1 Corinthians 7:10-11 (NRSV) – “To the married I give this command—not I but the Lord—that the wife should not separate from her husband (but if she does separate, let her remain unmarried or else be reconciled to her husband), and that the husband should not divorce his wife.“
My approach to the subject of divorce and remarriage is very much analogous to my commentary on suing in the previous chapter. It’s about putting the principle of grace into practice.
God does not “divorce” believers who don’t live the way He wants them to. And even if people alienate themselves from God in their own minds by failing to appreciate what He has done for them, His grand plan for the eons is still to bring them back. If He finds someone else who lives the way He wants, He does not use that person’s choice to obey as an excuse to prevent reconciliation with the one who disobeyed. Even though none of us do everything God would want us to do ideally, He works with our minds and attitudes so that we nevertheless move in the direction He has called us to.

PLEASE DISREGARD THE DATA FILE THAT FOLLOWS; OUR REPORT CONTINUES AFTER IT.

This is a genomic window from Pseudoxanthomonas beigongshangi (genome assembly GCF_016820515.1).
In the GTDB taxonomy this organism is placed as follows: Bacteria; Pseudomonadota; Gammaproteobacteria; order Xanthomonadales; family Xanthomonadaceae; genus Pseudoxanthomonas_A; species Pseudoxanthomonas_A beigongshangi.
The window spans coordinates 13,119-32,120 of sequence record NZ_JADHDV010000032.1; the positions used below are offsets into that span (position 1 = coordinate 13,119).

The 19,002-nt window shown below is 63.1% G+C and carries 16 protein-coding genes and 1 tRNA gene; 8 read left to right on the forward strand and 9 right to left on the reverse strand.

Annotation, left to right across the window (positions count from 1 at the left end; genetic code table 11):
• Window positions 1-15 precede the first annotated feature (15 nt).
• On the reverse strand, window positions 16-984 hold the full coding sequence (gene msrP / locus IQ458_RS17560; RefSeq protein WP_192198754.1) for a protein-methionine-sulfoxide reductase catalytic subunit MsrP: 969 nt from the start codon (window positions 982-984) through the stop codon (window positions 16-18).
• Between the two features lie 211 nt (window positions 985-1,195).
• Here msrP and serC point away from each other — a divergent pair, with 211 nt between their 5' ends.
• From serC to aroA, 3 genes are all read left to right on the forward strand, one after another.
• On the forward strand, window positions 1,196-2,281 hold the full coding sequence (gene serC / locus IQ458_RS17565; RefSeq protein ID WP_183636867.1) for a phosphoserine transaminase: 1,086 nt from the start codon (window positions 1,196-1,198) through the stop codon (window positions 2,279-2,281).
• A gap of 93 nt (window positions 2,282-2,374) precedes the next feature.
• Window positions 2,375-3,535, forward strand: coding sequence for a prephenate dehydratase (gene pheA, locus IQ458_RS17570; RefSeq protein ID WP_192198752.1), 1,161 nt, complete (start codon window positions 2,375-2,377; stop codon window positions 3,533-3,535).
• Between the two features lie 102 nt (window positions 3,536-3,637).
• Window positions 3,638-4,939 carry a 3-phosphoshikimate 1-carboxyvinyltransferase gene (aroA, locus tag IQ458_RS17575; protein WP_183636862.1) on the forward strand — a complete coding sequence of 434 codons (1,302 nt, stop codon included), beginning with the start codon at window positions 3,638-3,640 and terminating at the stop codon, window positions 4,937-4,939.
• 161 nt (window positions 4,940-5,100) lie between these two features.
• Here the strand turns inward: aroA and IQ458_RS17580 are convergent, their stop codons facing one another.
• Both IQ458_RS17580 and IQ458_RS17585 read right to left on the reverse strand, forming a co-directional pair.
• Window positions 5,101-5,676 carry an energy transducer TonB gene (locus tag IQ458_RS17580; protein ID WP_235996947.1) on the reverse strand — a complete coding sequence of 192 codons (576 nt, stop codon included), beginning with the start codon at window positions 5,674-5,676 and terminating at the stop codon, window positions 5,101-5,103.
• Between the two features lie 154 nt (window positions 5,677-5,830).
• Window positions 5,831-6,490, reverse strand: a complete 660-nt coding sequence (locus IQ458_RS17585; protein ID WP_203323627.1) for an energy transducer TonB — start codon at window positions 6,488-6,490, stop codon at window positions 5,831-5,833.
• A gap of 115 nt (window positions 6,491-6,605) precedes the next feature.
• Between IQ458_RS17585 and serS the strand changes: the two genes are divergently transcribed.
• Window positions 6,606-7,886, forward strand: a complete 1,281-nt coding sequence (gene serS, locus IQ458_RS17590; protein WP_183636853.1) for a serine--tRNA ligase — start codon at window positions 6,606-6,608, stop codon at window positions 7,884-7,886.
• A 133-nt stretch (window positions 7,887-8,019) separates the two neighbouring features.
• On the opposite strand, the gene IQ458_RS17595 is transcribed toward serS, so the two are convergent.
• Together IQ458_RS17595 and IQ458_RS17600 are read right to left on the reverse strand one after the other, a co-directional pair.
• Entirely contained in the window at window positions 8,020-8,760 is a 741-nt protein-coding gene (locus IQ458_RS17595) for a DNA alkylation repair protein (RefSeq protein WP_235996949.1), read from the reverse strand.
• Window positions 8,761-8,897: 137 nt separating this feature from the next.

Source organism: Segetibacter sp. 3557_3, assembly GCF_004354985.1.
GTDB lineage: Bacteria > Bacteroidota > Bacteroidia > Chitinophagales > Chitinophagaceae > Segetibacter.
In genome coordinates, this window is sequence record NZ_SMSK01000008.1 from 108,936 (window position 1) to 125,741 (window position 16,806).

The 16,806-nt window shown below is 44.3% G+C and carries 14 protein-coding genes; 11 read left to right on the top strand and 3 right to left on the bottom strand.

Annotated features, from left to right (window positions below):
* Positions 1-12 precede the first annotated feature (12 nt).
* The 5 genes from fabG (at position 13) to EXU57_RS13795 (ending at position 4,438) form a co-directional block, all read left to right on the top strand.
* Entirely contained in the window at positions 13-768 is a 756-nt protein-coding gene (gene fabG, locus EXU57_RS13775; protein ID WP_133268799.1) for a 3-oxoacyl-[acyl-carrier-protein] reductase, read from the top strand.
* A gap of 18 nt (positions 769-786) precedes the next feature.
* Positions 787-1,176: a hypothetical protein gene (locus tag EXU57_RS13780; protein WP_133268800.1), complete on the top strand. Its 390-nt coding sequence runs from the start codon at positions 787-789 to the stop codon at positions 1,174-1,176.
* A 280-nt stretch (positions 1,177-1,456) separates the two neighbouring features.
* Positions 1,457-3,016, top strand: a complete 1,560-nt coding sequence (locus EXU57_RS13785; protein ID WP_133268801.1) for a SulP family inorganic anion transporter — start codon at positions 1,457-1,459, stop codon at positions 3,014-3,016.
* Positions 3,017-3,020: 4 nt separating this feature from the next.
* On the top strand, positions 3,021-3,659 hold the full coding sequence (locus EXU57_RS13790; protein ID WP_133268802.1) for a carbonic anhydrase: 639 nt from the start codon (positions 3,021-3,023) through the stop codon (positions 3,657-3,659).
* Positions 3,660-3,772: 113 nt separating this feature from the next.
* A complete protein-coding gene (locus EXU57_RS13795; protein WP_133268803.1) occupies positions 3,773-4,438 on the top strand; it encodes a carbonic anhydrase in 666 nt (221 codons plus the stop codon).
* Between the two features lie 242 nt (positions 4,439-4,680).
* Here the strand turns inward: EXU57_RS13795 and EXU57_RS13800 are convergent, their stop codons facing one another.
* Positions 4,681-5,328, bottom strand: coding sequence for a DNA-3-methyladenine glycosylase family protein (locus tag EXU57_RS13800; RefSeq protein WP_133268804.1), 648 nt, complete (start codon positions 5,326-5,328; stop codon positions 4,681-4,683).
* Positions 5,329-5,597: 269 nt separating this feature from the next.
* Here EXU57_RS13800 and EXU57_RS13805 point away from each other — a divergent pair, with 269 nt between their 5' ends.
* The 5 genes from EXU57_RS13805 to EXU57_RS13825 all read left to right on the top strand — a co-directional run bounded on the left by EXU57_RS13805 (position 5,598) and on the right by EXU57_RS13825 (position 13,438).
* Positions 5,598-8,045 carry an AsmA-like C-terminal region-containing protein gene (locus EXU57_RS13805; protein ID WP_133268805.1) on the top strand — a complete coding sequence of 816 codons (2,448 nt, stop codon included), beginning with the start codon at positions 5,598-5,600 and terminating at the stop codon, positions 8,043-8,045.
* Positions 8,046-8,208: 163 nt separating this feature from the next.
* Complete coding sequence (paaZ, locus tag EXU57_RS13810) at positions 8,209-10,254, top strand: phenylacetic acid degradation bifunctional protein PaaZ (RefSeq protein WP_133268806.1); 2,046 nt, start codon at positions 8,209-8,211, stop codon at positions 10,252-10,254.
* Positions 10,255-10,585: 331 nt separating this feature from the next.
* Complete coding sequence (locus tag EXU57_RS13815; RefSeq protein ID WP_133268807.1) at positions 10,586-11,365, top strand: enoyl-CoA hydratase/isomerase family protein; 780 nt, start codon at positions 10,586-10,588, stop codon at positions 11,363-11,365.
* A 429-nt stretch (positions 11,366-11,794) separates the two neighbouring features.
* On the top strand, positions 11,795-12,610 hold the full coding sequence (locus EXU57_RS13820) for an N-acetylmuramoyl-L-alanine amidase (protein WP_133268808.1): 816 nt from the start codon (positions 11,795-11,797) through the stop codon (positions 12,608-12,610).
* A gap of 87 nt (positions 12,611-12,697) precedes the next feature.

As I said in the commentary on lawsuits, God does not deal with people in a punitive way and make them perform works or suffer to compensate for their disobedience. However, there is another principle I mentioned there that also applies here, which is that if someone is persistently interfering with God’s plans that He is working through believers, He still reserves the right to get the person out of the way somehow.
So, with regards to divorce, and remarriage, the most important thing is for people to carry an attitude of grace in their hearts and let this be a guiding principle for their lives and relationships. But at the same time, as with the matter of lawsuits, I respect your decision on what you have to do in order to experience the peace needed to pursue your calling, as opposed to being chained in a state of bondage or frustration.